To get the most out of Hornsby as a first-team receiver and second-team quarterback, they adjusted their practice format. Rather than going in the traditional order that has the first unit, followed by the second unit, followed by the third unit, Arkansas had its third-teamers get reps in between the first and second units to give Hornsby a breather between snaps.

When the Razorbacks wrapped up spring ball, talk of Hornsby playing wide receiver dominated message boards and sports talk radio over the summer, which was only amplified when Pittman continued hyping the possibility at SEC Media Days in July.

“He’s a good enough player he needs to be on the field,” Pittman said. “He’s certainly got a chance to help us there (at receiver), as well.”

Trouble in Paradise

Arkansas reconvened in early August for the start of fall camp, which ultimately marked the beginning of terminal illness for the Malik Hornsby wide receiver package.

Granted, the media was limited to watching only about 20 minutes of each practice after getting full access throughout the spring, but the Missouri City, Texas, native went nearly a month without being spotted getting any wide receiver work.

One reason for the package’s disappearance was the play of the other wide receivers. Matt Landers joined the team as a transfer from Toledo and immediately impressed with his combination of size and speed. Guys like Warren Thompson and Jadon Haselwood were much improved from the spring, plus freshmen Isaiah Sategna and Sam Mbake entered the mix.

“Now all of a sudden you’ve got all these wideouts that are playing pretty good ball,” Pittman said on Aug. 11. “That doesn’t mean that Malik won’t continue to go out there. It’s just harder to put him out there if we have to take somebody off the field, and my thinking before was that he would be by far the best one we had out there.”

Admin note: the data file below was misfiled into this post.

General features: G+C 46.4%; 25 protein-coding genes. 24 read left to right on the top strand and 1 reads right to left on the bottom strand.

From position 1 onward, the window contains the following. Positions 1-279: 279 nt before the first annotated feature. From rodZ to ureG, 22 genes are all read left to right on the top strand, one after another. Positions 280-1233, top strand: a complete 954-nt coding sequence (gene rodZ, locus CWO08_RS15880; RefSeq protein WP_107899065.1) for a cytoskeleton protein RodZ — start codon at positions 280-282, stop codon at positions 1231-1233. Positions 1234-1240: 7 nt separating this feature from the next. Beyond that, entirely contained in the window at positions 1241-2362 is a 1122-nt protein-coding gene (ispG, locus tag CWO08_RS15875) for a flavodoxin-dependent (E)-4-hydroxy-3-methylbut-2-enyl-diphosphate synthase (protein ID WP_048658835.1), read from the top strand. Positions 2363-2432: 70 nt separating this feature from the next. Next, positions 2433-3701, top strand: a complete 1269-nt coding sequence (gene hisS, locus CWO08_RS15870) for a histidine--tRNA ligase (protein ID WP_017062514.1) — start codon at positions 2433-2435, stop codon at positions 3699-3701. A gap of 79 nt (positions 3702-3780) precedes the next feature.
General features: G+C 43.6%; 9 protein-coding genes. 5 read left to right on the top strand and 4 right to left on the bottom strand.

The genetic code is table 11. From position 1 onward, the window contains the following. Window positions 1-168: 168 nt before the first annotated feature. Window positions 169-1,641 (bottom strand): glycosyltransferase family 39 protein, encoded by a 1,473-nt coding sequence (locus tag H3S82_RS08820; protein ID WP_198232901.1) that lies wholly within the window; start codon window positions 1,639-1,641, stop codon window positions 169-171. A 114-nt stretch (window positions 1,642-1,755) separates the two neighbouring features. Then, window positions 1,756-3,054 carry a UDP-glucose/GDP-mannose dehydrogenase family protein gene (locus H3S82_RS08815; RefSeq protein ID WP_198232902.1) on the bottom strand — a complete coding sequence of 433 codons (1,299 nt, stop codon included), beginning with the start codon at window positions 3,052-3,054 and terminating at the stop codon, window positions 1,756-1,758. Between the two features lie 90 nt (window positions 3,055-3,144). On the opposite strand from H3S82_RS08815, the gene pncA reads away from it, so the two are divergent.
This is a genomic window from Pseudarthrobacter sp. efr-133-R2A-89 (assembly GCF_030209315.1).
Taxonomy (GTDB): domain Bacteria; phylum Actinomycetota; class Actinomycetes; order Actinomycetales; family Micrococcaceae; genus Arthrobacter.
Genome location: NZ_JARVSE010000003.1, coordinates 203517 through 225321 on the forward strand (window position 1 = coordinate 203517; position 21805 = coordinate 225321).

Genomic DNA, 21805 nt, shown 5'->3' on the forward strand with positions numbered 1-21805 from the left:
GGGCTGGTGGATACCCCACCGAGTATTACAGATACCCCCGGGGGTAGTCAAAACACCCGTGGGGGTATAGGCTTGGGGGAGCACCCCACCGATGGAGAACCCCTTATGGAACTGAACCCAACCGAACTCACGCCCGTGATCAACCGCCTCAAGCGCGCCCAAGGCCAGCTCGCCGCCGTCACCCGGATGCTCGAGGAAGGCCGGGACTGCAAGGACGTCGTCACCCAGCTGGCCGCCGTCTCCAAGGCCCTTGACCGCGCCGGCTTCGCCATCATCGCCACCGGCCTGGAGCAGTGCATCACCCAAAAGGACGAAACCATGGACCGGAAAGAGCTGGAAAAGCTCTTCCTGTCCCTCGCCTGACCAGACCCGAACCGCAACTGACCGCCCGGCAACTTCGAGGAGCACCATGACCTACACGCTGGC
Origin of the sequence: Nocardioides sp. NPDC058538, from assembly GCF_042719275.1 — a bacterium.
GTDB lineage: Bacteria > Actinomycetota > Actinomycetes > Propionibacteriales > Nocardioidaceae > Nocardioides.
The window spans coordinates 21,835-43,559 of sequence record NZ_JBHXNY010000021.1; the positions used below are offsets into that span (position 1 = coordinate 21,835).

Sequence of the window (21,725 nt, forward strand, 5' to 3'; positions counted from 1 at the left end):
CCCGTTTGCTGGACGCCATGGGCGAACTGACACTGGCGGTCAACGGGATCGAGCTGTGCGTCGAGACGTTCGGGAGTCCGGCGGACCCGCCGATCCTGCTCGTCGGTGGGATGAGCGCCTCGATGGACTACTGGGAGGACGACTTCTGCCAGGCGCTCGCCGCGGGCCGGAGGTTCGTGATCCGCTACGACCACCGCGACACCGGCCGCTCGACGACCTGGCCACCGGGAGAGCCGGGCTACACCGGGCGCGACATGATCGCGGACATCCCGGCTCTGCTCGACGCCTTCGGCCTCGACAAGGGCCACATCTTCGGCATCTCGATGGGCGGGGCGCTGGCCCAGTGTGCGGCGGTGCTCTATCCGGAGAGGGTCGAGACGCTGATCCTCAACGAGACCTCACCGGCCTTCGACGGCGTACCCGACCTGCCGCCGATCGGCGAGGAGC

However, the package caught a second wind leading up to the opener, as he was spotted getting wide receiver work on Tuesday of game week.

On the same day Cincinnati head coach Luke Fickell declined to name a starting quarterback, Hornsby took first-team reps at receiver during a team period, went through individual drills with the receivers and then got some one-on-one instruction from wide receivers coach Kenny Guiton before throwing and catching passes in a routes-on-air segment.

Whether or not the timing was a coincidence or a bit of gamesmanship, Hornsby did get 11 snaps against both Cincinnati and South Carolina. In fact, he appeared to be the Razorbacks’ No. 5 wide receiver through two games, behind the trio of starters — Haselwood, Landers and Thompson — and Ketron Jackson Jr.

He picked up 13 yards when he decided to tuck it and run on what appeared to be a double pass against the Bearcats, and then had an 8-yard run and 9-yard reception against the Gamecocks.

In the near upset loss to Missouri State, though, Hornsby was on the field for just one snap, according to Pro Football Focus. Then the following week, disaster struck.

Death of the Hornsby WR Package

With the Razorbacks cruising and in Texas A&M territory with a chance to go up 21-0 early in the second quarter, the Malik Hornsby wide receiver package was summoned once again.